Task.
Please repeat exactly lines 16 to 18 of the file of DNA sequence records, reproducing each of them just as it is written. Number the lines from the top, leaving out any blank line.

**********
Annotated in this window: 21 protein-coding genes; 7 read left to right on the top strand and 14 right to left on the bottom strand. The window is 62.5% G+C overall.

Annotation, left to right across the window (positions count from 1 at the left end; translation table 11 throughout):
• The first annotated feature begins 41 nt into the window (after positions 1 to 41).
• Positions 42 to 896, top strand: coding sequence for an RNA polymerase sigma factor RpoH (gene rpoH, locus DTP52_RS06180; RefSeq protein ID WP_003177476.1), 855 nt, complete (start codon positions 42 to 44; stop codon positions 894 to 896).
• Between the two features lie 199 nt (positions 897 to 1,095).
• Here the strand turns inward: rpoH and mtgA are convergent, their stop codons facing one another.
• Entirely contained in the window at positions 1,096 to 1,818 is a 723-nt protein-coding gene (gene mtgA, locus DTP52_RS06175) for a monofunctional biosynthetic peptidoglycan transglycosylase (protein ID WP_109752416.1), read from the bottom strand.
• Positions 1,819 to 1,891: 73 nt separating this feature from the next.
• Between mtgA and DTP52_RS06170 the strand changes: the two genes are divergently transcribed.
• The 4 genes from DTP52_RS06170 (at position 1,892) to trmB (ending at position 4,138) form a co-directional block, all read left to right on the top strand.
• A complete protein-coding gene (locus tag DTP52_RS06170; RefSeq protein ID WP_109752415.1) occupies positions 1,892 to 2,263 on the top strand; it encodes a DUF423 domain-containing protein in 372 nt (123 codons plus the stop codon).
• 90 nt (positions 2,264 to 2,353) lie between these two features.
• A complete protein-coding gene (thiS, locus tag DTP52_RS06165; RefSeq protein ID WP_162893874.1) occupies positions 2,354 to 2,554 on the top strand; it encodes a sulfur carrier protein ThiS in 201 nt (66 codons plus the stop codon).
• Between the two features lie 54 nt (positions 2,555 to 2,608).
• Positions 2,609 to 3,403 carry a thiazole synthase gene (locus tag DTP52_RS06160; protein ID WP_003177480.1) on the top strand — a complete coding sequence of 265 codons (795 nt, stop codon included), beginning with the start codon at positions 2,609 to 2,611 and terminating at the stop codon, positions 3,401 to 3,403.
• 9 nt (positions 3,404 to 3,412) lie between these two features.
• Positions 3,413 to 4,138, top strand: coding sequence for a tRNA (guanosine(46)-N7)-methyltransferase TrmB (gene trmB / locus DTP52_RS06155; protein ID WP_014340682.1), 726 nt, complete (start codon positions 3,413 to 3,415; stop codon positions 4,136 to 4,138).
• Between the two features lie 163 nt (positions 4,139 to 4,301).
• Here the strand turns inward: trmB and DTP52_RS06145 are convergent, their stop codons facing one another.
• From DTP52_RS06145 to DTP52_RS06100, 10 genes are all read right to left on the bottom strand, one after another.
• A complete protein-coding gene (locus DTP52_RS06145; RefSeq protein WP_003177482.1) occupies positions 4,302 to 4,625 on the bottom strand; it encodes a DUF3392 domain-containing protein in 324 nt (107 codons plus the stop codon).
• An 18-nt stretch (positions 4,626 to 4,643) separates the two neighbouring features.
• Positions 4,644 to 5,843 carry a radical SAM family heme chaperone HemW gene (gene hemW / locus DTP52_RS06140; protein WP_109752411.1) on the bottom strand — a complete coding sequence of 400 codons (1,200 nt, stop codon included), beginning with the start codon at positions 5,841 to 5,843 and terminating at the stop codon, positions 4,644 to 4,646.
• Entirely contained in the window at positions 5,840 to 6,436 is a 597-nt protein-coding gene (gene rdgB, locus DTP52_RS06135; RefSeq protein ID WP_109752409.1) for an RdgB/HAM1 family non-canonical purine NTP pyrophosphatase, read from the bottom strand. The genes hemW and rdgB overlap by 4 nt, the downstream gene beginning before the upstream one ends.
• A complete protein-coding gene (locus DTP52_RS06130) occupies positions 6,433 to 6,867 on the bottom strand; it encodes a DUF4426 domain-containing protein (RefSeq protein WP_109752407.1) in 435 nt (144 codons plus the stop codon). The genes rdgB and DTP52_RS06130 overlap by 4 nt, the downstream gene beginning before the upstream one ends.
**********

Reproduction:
• 9 nt (positions 3,404 to 3,412) lie between these two features.
• Positions 3,413 to 4,138, top strand: coding sequence for a tRNA (guanosine(46)-N7)-methyltransferase TrmB (gene trmB / locus DTP52_RS06155; protein ID WP_014340682.1), 726 nt, complete (start codon positions 3,413 to 3,415; stop codon positions 4,136 to 4,138).
• Between the two features lie 163 nt (positions 4,139 to 4,301).